Welcome to the 13th installment of Philosophia Naturalis, or, as Jen-Luc Piquant (resplendent in her spiffy vampire costume) prefers to think of it, the Physics Carnival of the Damned. Superstitious sorts might be leery of the number 13 -- a staple of horror movies and urban legends -- but we here at Cocktail Party Physics laugh in the face of danger -- or at least, we snicker and giggle light-heartedly at the concept of letting numerology rule our lives.
Speaking of superstitious beliefs, there's been a wee bit of a kerfuffle in the physics blogosphere over whether or not "the God particle" is an apt term for the elusive (to date) Higgs boson. Many scientists are uncomfortable with that whiff of theism in their physics. It started with a New York Times article by Dennis Overbye, and Overbye's ensuing essay defending his use of the term. Nobel laureate Leon Lederman, who coined it, would probably side with Overbye. (Mr. Deity has yet to issue an official statement outlining his position.) Also weighing in on the issue were Gordon Watts and Peter Woit, among others. Those who can't see what all the fuss is about can take comfort in the fact that the naysayers are probably going to hell. Either that, or they'll suffer Stephen Hawking's satirical fate at the hands of the Vatican, as reported by The Onion.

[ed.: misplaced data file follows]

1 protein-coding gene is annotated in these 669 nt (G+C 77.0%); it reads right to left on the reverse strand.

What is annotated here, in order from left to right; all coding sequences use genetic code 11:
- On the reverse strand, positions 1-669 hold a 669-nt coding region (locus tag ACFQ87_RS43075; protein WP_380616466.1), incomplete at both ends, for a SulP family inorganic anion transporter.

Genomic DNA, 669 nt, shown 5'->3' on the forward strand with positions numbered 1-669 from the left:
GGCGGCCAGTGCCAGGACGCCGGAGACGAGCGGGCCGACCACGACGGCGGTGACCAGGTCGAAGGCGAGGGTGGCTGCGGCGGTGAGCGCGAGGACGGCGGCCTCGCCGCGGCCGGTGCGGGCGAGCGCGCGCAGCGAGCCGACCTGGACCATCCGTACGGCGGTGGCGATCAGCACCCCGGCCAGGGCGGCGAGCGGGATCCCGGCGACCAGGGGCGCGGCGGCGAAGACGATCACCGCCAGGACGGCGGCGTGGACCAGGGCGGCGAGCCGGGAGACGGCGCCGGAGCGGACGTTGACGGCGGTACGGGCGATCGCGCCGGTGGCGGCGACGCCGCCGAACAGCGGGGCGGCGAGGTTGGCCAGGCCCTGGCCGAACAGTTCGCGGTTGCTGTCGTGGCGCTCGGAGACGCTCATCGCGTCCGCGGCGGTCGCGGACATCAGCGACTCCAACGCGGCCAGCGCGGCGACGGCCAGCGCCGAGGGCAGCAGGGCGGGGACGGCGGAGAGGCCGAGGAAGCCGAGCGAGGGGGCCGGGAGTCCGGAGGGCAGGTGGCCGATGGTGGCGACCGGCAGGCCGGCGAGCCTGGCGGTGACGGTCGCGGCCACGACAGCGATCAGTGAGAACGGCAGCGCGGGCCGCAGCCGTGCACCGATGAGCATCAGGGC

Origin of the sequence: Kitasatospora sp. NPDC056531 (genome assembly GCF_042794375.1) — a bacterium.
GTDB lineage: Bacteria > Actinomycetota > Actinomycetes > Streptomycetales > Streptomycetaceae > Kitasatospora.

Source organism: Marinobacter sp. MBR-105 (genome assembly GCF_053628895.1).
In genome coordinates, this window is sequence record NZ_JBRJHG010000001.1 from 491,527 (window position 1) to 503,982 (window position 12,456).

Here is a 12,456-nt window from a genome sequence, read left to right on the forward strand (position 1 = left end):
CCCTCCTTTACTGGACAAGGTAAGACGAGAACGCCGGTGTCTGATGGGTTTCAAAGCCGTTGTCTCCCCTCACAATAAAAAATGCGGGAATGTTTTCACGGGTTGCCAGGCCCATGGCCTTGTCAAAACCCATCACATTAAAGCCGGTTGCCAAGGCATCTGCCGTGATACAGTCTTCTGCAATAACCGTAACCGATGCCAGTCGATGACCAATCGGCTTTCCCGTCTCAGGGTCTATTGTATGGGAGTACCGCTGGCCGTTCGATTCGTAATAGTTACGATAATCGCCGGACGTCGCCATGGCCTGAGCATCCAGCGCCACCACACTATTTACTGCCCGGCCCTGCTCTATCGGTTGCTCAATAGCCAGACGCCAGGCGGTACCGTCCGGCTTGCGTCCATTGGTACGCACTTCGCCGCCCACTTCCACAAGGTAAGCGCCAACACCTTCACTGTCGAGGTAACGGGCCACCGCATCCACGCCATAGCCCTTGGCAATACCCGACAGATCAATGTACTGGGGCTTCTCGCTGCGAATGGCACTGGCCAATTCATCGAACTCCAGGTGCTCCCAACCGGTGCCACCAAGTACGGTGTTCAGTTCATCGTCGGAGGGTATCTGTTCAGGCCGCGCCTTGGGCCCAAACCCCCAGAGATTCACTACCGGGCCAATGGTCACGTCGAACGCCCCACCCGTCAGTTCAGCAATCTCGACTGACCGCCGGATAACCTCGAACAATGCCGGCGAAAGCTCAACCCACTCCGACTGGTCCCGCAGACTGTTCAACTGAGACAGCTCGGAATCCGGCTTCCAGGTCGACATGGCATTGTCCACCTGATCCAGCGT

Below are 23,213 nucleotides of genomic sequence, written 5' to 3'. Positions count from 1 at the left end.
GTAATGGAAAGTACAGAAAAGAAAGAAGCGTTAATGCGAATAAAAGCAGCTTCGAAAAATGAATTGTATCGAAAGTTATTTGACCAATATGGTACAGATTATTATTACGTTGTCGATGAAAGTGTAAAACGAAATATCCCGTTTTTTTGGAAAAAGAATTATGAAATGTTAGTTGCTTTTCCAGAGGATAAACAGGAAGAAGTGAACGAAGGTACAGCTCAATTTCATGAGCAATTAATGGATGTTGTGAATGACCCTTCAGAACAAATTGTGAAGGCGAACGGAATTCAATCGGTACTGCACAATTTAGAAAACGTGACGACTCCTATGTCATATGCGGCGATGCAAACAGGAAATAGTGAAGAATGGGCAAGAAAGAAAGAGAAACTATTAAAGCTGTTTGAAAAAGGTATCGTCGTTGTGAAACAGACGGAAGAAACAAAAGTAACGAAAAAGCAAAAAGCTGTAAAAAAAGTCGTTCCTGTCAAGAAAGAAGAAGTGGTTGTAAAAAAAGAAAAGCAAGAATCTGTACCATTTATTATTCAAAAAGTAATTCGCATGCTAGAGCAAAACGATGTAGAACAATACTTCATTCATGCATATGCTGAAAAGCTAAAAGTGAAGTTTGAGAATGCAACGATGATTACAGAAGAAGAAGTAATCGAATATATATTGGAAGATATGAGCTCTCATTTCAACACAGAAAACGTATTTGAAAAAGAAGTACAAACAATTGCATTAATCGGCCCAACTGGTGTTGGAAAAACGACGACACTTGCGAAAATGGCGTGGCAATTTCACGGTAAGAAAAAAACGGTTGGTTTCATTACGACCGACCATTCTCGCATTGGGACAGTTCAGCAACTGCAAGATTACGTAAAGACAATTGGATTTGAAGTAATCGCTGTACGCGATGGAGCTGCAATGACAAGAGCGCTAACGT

Chalk it all up to the age-old tension between science and religion. It arises, in part, because science is still full of dangerous ideas. Some of the latest ones are featured in a new anthology by Edge editor John Brockman, based on the magazine's Big Question of 2006. Bea at Backreaction and Blake Stacey both dissect the various essays.